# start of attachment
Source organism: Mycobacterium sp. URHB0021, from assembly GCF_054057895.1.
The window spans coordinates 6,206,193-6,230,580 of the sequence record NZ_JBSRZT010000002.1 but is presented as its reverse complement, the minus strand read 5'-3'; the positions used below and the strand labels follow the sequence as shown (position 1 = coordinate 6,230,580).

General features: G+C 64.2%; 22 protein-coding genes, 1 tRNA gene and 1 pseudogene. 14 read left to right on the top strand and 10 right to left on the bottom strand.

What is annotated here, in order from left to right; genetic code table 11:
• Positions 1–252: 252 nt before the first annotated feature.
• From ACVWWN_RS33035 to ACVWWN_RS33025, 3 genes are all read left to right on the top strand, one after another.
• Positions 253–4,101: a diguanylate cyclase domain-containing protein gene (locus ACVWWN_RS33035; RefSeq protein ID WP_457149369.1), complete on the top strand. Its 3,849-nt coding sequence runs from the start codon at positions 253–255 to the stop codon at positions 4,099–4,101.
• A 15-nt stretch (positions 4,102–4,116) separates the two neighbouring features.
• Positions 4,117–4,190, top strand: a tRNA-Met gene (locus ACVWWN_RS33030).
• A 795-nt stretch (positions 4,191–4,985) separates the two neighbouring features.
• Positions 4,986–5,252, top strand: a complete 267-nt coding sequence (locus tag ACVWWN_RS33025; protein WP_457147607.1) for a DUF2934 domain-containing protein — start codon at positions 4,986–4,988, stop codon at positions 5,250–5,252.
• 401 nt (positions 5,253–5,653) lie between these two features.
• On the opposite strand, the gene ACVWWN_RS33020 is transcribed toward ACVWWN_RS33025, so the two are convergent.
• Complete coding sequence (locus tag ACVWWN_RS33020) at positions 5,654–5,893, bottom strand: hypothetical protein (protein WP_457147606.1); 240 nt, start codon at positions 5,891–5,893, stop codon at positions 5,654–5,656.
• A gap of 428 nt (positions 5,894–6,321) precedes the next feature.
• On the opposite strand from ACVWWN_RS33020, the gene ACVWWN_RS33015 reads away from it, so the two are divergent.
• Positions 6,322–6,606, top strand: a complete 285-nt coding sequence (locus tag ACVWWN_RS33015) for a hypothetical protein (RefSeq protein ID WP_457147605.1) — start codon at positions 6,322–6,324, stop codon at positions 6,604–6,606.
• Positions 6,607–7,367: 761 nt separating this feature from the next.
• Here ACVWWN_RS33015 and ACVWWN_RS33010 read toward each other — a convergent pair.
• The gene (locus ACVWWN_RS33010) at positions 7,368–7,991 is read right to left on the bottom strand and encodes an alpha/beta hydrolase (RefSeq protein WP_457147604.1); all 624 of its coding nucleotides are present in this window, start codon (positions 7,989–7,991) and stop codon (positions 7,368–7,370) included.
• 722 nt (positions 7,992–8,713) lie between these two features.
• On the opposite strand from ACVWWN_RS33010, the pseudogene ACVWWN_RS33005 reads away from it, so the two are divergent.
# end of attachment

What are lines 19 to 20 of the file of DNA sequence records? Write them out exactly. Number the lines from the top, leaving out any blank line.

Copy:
• Here ACVWWN_RS33015 and ACVWWN_RS33010 read toward each other — a convergent pair.
• The gene (locus ACVWWN_RS33010) at positions 7,368–7,991 is read right to left on the bottom strand and encodes an alpha/beta hydrolase (RefSeq protein WP_457147604.1); all 624 of its coding nucleotides are present in this window, start codon (positions 7,989–7,991) and stop codon (positions 7,368–7,370) included.